Sunday, June 5, 2011

Shakespeare a Lawyer? - 1 - Introduction 1

Was Shakespeare a Lawyer?

This begins a series of posts on the question of whether or not Shake-Speare was a lawyer. For most readers this will be an introduction to some of the legal phrases in Shake-Speare but I don't think that one needs any legal background to understand most of the arguments here as they pertain to the authorship question.

The debate about whether or not Shake-Speare was a lawyer or had any kind of legal training has been going on for over a hundred years. Baconians naturally favor the belief that Shake-Speare had legal training since Bacon was a lawyer and judge. Oxfordians also favor this belief since the Earl of Oxford had at least excellent legal tutoring and I think, like Bacon, had attended Gray's Inn. Some Stratfordians at one time at least had thought William Shakspere had some legal training but I understand that their stance now is that he picked up his legal knowledge off the street, so to speak, and that the law in the plays did not require formal legal training. Lawyers themselves have been divided on the question.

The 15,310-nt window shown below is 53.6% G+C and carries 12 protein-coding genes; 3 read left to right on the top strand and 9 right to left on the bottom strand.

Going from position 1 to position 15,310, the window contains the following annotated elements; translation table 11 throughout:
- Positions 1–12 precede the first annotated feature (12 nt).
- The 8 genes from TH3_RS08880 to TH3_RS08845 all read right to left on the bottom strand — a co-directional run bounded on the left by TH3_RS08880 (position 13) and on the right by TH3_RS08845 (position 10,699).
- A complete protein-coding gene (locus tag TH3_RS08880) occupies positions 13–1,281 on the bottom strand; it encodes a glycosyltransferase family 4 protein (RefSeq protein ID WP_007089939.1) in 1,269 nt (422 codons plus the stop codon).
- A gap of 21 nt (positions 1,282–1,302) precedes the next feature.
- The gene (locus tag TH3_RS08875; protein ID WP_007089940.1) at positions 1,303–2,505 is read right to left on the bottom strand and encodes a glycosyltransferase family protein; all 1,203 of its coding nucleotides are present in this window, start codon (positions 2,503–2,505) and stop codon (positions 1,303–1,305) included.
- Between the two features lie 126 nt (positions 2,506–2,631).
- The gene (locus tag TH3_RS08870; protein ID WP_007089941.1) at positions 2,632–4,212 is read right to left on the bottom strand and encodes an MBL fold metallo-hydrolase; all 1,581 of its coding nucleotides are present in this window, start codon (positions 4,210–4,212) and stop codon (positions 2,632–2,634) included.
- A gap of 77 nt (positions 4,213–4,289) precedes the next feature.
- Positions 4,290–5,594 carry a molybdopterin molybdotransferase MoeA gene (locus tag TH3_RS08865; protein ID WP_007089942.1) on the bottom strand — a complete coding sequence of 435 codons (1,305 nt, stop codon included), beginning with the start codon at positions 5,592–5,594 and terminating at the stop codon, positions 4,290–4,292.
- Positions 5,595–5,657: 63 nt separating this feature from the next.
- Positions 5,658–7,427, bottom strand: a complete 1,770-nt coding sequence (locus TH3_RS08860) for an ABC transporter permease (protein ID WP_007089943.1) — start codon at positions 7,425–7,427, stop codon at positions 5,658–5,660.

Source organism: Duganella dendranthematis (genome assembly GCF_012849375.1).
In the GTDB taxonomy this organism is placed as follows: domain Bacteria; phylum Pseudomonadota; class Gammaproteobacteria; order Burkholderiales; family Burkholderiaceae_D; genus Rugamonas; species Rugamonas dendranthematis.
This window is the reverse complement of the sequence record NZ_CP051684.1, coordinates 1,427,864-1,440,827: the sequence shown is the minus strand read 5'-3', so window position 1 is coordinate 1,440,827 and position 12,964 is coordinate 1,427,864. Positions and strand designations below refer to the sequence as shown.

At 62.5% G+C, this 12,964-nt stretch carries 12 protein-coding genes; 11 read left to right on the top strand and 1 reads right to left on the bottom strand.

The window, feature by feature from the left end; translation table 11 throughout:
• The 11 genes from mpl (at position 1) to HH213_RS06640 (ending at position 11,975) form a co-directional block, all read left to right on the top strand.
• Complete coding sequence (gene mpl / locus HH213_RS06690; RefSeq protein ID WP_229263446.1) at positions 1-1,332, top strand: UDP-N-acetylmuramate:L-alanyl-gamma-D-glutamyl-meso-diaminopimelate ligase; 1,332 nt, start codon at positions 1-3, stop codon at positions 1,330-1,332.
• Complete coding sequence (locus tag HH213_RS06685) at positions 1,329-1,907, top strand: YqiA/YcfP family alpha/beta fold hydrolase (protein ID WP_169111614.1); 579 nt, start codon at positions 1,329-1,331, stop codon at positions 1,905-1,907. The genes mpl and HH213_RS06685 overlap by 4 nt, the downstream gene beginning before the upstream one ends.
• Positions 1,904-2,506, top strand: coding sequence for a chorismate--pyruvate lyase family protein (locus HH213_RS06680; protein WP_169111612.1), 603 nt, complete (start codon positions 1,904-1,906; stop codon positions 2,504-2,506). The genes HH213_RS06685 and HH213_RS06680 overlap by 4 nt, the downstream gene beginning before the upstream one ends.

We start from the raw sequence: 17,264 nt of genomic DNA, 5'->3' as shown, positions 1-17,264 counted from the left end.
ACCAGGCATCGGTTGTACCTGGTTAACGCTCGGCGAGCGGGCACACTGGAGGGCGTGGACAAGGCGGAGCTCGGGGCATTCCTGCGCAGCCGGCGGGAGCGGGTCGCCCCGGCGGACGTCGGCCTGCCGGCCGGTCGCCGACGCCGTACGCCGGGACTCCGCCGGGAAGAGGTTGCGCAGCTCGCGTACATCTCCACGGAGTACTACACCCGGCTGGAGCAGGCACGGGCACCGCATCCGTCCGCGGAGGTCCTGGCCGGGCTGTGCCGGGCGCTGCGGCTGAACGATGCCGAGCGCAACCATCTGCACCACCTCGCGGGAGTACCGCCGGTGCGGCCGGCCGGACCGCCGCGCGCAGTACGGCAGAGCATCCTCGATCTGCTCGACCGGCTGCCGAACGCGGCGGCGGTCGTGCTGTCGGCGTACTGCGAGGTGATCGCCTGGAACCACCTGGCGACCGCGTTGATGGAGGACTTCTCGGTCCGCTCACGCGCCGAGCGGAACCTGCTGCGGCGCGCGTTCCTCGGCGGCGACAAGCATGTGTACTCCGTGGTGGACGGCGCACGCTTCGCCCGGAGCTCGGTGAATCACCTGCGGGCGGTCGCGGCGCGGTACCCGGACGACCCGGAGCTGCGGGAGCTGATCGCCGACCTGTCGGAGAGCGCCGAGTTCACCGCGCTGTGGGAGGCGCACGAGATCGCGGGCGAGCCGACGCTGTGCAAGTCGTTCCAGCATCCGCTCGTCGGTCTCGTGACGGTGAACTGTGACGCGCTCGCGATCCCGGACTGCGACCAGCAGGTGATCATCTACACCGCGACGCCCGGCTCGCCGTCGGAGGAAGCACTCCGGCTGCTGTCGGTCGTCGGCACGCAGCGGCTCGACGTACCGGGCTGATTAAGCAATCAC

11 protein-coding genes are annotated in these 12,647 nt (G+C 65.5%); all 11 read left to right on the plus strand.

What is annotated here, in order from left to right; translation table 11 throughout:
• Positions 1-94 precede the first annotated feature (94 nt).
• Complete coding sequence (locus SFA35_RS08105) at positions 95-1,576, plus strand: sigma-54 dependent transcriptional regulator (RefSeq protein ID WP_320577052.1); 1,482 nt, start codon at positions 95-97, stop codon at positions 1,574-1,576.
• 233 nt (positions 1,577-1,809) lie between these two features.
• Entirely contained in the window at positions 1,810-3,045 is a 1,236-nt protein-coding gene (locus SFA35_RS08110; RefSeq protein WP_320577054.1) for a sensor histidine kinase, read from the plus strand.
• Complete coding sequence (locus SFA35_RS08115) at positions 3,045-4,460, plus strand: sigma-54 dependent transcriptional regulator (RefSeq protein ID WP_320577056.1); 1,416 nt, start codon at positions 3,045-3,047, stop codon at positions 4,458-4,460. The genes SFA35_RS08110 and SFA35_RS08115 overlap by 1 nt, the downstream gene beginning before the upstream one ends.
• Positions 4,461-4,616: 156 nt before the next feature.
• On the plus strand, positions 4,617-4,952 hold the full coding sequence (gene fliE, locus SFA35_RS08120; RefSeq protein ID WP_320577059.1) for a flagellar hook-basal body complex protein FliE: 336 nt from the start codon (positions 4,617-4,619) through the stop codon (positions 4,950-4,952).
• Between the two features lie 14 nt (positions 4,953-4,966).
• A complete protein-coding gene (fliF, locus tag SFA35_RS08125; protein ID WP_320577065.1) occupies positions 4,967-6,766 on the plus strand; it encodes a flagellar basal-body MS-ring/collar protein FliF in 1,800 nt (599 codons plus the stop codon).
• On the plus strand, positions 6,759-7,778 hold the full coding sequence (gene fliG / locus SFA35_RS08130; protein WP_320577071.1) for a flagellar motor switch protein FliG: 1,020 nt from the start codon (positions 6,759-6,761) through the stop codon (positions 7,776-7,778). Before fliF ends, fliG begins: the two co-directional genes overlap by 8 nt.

So this is Cockburn's analysis of the evidence and arguments. Cockburn himself had his career as a London barrister, so he is especially well qualified to give an educated opinion here.
Part 1

The notion that William Shakspere once worked in an attorney's office has no evidence to support it and is not, I think, taken very seriously nowadays. If it were true, he might have been required to append his signature as a witness to Wills or deeds of clients, but despite exhaustive researches no such signature has been found. So if one can infer from Shake-Speare's legal knowledge that he did have legal training, it becomes highly unlikely that he was William Shakspere of Stratford.

Shake-Speare's legal allusions compared with those of other playwrights:

A number of Elizabethan dramatists used legal terms in their plays. Several  playwrights even had legal training, including Francis Beaumont, John Ford, George Gascoigne, Thomas Lodge, Thomas Middleton, John Marston, William Warner and Abraham Fraunce. London theater audiences included many lawyers. So Shake-Speare followed the fashion of including legalisms in his plays.

The best book on this subject is The Law of Property in Shakespeare and the Elizabethan Drama by two American lawyers, Paul S. Clarkson and Clyde T. Warren. They spent 11 years searching for law in about 200 Elizabethan plays by 17 playwrights, including Shake-Speare. Unfortunately, their book is restricted to the Law of Property (1942 and 1968). They had planned more books on the subject but never finished them.

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